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Publication numberUS20070164769 A1
Publication typeApplication
Application numberUS 11/333,612
Publication dateJul 19, 2007
Filing dateJan 17, 2006
Priority dateJan 17, 2006
Also published asUS7394276, US20080284461
Publication number11333612, 333612, US 2007/0164769 A1, US 2007/164769 A1, US 20070164769 A1, US 20070164769A1, US 2007164769 A1, US 2007164769A1, US-A1-20070164769, US-A1-2007164769, US2007/0164769A1, US2007/164769A1, US20070164769 A1, US20070164769A1, US2007164769 A1, US2007164769A1
InventorsFadi Gebara, Ying Liu, Jayakumaran Sivagnaname, Ivan Vo
Original AssigneeGebara Fadi H, Ying Liu, Jayakumaran Sivagnaname, Ivan Vo
Export CitationBiBTeX, EndNote, RefMan
External Links: USPTO, USPTO Assignment, Espacenet
Active cancellation matrix for process parameter measurements
US 20070164769 A1
Abstract
An active cancellation matrix for process parameter measurements provides feedback paths for each test location wherein each feedback path is used to sense the applied voltage and the sensed voltage is used to adjust the source voltage for any variations along the input path. The devices under test are arranged in a row and column array, and the feedback and voltage input paths are formed along respective rails which extend generally parallel to a row of devices under test. Selectors are used to selectively route the outputs of the test nodes to a measurement unit such as a current sensor. The input voltages can be varied to establish current-voltage (I-V) curves for the devices under various conditions. In the example where the devices under test are transistors, each source input includes three voltage inputs (rails) for a drain voltage, a source voltage, and a gate voltage.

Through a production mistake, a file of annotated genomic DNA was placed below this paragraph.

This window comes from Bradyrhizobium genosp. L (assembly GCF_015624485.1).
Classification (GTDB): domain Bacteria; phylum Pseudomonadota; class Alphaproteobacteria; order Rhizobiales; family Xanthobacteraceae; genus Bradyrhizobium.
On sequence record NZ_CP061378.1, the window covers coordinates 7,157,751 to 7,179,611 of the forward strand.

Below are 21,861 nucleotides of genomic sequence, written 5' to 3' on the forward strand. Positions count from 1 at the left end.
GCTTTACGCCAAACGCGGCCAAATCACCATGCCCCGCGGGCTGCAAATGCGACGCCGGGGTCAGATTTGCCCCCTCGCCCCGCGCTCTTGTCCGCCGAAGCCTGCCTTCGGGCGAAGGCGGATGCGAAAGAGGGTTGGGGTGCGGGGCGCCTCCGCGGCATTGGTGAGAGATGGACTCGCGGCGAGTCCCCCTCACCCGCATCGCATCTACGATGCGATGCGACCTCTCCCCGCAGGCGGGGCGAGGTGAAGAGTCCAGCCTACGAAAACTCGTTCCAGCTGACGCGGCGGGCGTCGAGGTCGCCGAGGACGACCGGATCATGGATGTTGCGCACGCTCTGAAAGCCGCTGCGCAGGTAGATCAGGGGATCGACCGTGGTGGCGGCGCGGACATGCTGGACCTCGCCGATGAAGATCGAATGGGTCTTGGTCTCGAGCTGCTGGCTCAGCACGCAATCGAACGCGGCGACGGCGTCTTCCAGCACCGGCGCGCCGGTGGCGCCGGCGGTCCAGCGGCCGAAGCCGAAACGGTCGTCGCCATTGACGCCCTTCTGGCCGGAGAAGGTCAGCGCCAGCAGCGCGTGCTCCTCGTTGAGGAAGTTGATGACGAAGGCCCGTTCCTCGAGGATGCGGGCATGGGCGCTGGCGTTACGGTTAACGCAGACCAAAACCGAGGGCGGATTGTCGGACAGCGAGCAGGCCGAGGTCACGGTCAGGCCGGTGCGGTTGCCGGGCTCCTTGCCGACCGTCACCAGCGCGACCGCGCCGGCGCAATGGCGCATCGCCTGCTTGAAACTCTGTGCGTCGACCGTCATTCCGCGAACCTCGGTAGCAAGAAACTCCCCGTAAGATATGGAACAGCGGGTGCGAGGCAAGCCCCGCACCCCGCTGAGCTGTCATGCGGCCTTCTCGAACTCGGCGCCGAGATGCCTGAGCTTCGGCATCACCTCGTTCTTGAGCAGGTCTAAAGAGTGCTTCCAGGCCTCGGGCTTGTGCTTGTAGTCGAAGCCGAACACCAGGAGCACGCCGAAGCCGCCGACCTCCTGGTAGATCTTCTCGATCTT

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Claims(19)
1. A method of applying a known voltage at a test location in an array of devices under test arranged in rows and columns, comprising:
selectively injecting at least one voltage signal from one of a plurality of source inputs to a respective one of the devices under test in the array using a first wire; and
selectively providing a feedback path from the device under test to the source input using a second wire to sense the applied voltage and adjust the voltage signal for any variations in the first transmission load.
2. The method of claim 1 wherein the voltage signal is selectively injected and the feedback path is selectively provided using switches to close a circuit which includes the first and second wires, wherein the switches are controlled by select logic that also controls the selection of row and column source inputs.
3. The method of claim 1 wherein: